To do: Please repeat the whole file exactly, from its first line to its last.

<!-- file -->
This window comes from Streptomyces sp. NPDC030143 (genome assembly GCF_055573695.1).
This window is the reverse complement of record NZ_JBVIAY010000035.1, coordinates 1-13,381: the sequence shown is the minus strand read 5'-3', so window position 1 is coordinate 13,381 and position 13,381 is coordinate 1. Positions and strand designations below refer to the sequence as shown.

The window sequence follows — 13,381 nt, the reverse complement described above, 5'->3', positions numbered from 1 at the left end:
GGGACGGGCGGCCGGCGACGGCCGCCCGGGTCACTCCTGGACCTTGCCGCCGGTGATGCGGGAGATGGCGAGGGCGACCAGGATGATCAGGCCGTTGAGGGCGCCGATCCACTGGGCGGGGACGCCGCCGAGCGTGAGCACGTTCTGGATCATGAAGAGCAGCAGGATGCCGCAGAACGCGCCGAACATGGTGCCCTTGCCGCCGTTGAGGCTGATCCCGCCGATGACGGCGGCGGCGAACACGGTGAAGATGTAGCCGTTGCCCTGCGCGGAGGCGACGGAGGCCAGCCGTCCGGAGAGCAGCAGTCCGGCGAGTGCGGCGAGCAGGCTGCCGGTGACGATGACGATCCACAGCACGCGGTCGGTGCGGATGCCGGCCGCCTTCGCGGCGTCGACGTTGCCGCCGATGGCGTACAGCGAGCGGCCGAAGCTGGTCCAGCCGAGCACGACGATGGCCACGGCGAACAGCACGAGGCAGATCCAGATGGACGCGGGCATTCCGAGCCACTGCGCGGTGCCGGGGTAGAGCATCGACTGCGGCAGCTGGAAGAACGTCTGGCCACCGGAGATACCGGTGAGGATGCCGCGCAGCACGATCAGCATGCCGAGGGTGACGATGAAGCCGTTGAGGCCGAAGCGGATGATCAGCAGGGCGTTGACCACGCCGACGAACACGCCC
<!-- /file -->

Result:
This window comes from Streptomyces sp. NPDC030143 (genome assembly GCF_055573695.1).
This window is the reverse complement of record NZ_JBVIAY010000035.1, coordinates 1-13,381: the sequence shown is the minus strand read 5'-3', so window position 1 is coordinate 13,381 and position 13,381 is coordinate 1. Positions and strand designations below refer to the sequence as shown.

The window sequence follows — 13,381 nt, the reverse complement described above, 5'->3', positions numbered from 1 at the left end:
GGGACGGGCGGCCGGCGACGGCCGCCCGGGTCACTCCTGGACCTTGCCGCCGGTGATGCGGGAGATGGCGAGGGCGACCAGGATGATCAGGCCGTTGAGGGCGCCGATCCACTGGGCGGGGACGCCGCCGAGCGTGAGCACGTTCTGGATCATGAAGAGCAGCAGGATGCCGCAGAACGCGCCGAACATGGTGCCCTTGCCGCCGTTGAGGCTGATCCCGCCGATGACGGCGGCGGCGAACACGGTGAAGATGTAGCCGTTGCCCTGCGCGGAGGCGACGGAGGCCAGCCGTCCGGAGAGCAGCAGTCCGGCGAGTGCGGCGAGCAGGCTGCCGGTGACGATGACGATCCACAGCACGCGGTCGGTGCGGATGCCGGCCGCCTTCGCGGCGTCGACGTTGCCGCCGATGGCGTACAGCGAGCGGCCGAAGCTGGTCCAGCCGAGCACGACGATGGCCACGGCGAACAGCACGAGGCAGATCCAGATGGACGCGGGCATTCCGAGCCACTGCGCGGTGCCGGGGTAGAGCATCGACTGCGGCAGCTGGAAGAACGTCTGGCCACCGGAGATACCGGTGAGGATGCCGCGCAGCACGATCAGCATGCCGAGGGTGACGATGAAGCCGTTGAGGCCGAAGCGGATGATCAGCAGGGCGTTGACCACGCCGACGAACACGCCC